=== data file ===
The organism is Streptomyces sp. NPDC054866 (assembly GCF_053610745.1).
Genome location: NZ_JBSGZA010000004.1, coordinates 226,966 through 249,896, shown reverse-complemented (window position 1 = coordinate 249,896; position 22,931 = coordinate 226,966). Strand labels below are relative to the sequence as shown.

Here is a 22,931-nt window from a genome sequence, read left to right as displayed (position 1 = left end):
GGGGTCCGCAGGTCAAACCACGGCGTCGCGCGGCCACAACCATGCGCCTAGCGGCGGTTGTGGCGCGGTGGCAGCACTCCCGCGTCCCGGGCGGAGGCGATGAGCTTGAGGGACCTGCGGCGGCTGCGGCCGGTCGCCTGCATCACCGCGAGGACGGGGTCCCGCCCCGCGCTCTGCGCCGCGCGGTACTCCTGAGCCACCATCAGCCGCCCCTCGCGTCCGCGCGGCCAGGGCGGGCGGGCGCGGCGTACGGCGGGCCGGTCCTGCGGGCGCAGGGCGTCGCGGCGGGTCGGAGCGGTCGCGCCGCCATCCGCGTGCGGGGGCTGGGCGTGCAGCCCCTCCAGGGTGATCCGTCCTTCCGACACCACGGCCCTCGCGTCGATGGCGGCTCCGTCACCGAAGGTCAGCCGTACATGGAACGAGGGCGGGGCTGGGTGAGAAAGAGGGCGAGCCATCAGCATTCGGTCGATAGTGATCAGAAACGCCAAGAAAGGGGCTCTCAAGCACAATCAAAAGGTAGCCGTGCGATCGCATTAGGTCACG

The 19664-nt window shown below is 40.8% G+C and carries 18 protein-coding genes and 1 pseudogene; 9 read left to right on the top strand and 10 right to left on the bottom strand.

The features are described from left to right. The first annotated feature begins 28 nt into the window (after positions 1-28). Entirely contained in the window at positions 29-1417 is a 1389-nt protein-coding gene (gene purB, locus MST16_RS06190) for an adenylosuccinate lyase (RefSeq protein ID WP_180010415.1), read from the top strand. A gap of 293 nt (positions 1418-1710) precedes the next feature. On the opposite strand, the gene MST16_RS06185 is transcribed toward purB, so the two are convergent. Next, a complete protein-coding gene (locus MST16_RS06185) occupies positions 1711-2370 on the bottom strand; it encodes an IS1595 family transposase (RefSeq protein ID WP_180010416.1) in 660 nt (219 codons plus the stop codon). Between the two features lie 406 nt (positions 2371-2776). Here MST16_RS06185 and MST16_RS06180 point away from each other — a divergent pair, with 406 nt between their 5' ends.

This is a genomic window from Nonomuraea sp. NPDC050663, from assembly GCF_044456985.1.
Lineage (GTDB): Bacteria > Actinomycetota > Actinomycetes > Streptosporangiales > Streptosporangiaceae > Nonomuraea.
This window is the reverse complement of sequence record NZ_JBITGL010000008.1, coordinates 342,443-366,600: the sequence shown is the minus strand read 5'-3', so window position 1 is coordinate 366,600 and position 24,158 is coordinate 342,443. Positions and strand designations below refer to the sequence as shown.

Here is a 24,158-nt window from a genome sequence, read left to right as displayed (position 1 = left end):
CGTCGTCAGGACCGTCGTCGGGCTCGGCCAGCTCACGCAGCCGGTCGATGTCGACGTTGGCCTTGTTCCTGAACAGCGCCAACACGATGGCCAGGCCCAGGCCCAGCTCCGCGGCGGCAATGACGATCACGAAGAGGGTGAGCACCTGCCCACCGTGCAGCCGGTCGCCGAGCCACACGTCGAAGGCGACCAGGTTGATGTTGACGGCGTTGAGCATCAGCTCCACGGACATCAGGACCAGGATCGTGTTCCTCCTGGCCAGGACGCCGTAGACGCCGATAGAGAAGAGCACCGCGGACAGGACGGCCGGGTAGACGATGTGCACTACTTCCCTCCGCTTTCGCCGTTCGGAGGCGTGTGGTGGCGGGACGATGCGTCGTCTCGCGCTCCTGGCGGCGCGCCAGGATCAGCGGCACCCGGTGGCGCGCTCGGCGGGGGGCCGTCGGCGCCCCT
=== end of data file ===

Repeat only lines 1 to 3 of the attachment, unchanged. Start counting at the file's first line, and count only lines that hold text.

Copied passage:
The organism is Streptomyces sp. NPDC054866 (assembly GCF_053610745.1).
Genome location: NZ_JBSGZA010000004.1, coordinates 226,966 through 249,896, shown reverse-complemented (window position 1 = coordinate 249,896; position 22,931 = coordinate 226,966). Strand labels below are relative to the sequence as shown.

Here is a 22,931-nt window from a genome sequence, read left to right as displayed (position 1 = left end):